Canonical Correlation Analysis identifies and measures the correlation between two sets of variables. It’s a similar technique to PCA/Factor analysis. In particular, canonical correlation analysis seeks the best sets of linear combinations with independent variables related to dependent variables. Hotelling first developed the Canonical Correlation method in the year 1935, but it was not widely used until computers with statistical software arrived on the scene 50 years later.

Canonical Correlation requires each set of variables to be reduced to a single variable and then finding their variables. Moreover, The two variables are found by taking linear combinations of the variables in each set under certain pre-fixed conditions. The output variables obtained from the linear combination are called canonical variables, so the correlation between them is called Canonical Correlation.

## Why Canonical Correlation

Canonical Correlation is a technique that seeks to identify and quantify the relationship between two sets of variables. Furthermore, it is a popular statistical technique and is widely used in many areas of social science, psychological research, and marketing analytics. Unlike a regression analysis, researchers can monitor the relationship between many dependent and independent variables.

## Assumptions

Most of the multivariate technique assumptions apply to Canonical Correlation.

• Assumes the linear relationship between the dependent and independent variables
• Independent variables should not be highly correlated
• Uniform variability
• Additionally, multivariate normality is necessary to perform a statistical test.

## Difference between Multiple Correlation and Canonical Correlation

Generally, we study the relationship between one dependent and independent variable in a simple correlation. Similarly, we study the relationship between one dependent variable and multiple independent variables in Multiple Correlations. In other words, it investigates the relationship between a variable Y and a set of variables (X1, X2,…Xn). Whereas in Canonical Correlation, we study the relationship between two sets of variables. It is similar to multiple regression; however, we have more than one dependent variable.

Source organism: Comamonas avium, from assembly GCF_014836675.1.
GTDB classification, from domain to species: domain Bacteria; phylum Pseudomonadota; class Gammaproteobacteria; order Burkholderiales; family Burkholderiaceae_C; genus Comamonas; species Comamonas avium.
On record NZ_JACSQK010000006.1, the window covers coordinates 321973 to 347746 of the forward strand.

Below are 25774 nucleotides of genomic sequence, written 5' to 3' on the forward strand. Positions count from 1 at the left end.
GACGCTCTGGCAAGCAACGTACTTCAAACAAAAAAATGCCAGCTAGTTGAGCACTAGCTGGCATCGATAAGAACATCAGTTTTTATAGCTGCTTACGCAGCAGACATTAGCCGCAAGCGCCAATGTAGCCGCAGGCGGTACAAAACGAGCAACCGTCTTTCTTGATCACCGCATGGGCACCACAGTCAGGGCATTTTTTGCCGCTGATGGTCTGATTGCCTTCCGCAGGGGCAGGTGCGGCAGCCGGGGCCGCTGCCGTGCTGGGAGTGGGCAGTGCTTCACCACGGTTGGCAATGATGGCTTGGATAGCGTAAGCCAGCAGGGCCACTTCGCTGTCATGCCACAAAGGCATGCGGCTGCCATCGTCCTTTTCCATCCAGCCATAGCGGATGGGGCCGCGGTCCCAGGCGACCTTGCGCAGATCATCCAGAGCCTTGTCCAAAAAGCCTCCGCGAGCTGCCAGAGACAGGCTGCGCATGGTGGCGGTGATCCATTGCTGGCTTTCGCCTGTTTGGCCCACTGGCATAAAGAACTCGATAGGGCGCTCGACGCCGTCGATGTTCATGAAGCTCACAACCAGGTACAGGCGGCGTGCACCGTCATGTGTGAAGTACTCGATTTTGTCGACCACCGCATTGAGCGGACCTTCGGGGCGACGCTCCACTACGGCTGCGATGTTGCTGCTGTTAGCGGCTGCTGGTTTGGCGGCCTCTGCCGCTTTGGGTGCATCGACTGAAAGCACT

## Formula and Nomenclature

Let X and Y be the dimensional random vectors, p, and q, and assume that p≤q

Let µX and µY be the mean of Y and X, and let ΣX and ΣY be the covariance matrix of X and Y

U = aTY and V= bTY be linear combinations of Y and X, respectively

So,

• Var(U) = aT ΣYa
• Var(V) = bT ΣXb
• Cov(U,V) = aT ΣYXb

Therefore, the correlation between U and V

• Canonical Function: Analogues to components in a principal component analysis
• Canonical Correlation: Correlation between two canonical function
• Structure coefficient / Canonical loadings: Correlation between a variable and its canonical functions
• Eigenvalue value: It represents the percent of the variance in one variable accounted for by another variable. Think of it like the canonical correlation’s version of R2.

The canonical correlation coefficient is similar to the Pearson correlation coefficient–usually, it should be more than 0.30. The squared value represents less than 10% in overlapping variance between pairs of canonical variates.

It is difficult to perform the canonical correlation manually; different software packages like SPSS, R, Matlab, and Python will help to compute the analysis.

Also, see Multivariate Analysis

## ASQ Six Sigma Green Belt Correlation Analysis Questions:

Question: A correlation analysis provides a numeric value for which of the following types of relationships between two variables?

A) Random

B) Linear

C) Curvilinear

D) Causation

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